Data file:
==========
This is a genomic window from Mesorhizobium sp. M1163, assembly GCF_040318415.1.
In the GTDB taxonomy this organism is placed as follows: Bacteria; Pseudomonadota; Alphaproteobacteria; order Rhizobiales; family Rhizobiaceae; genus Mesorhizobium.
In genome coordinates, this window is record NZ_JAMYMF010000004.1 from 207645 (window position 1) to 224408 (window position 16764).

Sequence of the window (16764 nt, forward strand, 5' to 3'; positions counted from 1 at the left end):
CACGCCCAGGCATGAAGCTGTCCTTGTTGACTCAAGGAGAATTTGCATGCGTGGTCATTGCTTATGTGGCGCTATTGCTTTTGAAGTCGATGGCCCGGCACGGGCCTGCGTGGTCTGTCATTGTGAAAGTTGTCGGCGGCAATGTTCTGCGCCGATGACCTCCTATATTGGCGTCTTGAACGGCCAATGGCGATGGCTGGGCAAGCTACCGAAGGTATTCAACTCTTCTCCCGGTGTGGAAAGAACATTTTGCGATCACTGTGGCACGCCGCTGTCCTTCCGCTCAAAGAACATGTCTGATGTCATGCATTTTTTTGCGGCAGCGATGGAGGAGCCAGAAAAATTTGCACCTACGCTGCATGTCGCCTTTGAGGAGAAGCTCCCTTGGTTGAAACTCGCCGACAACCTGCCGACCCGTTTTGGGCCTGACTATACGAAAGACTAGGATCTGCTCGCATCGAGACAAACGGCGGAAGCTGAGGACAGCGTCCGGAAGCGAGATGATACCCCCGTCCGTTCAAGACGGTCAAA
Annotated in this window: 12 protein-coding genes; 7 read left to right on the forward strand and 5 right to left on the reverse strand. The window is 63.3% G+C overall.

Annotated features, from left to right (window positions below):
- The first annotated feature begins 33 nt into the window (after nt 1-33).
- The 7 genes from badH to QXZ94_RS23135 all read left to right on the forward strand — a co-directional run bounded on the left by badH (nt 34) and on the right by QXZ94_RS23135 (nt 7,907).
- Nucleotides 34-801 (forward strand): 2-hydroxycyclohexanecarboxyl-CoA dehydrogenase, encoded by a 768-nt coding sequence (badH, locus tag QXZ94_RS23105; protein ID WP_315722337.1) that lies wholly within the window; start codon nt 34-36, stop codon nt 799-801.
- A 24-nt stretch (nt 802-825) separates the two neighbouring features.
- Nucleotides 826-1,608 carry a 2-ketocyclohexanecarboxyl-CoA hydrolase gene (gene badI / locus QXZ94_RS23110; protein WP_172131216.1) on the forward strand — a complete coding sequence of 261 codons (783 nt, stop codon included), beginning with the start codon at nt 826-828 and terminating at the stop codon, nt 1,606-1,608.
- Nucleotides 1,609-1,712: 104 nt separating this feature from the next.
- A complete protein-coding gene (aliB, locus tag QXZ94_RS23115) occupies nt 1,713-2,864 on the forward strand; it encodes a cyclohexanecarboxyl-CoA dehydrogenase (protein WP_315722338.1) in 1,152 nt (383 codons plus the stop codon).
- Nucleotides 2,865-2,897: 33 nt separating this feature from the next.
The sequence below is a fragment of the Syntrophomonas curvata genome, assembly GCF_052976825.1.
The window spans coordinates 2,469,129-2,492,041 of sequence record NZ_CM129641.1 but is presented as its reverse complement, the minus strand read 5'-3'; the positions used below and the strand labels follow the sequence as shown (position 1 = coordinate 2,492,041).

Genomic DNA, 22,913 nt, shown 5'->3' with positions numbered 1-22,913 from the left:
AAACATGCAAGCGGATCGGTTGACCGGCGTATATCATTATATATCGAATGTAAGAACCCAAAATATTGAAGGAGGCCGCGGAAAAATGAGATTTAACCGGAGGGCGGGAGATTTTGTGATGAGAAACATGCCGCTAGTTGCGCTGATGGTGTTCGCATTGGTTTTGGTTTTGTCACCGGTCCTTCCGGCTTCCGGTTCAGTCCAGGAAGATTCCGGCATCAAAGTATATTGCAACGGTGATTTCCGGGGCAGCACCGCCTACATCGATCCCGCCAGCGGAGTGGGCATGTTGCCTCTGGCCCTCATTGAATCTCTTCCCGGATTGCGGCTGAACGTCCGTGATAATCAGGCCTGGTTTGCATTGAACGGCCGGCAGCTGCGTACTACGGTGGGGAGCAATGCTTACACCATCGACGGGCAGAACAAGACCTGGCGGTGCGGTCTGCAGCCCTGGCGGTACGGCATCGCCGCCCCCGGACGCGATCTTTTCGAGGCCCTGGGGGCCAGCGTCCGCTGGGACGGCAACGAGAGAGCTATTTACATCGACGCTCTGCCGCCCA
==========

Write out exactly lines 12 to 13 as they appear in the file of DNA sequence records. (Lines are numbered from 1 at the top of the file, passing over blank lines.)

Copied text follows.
- Nucleotides 826-1,608 carry a 2-ketocyclohexanecarboxyl-CoA hydrolase gene (gene badI / locus QXZ94_RS23110; protein WP_172131216.1) on the forward strand — a complete coding sequence of 261 codons (783 nt, stop codon included), beginning with the start codon at nt 826-828 and terminating at the stop codon, nt 1,606-1,608.
- Nucleotides 1,609-1,712: 104 nt separating this feature from the next.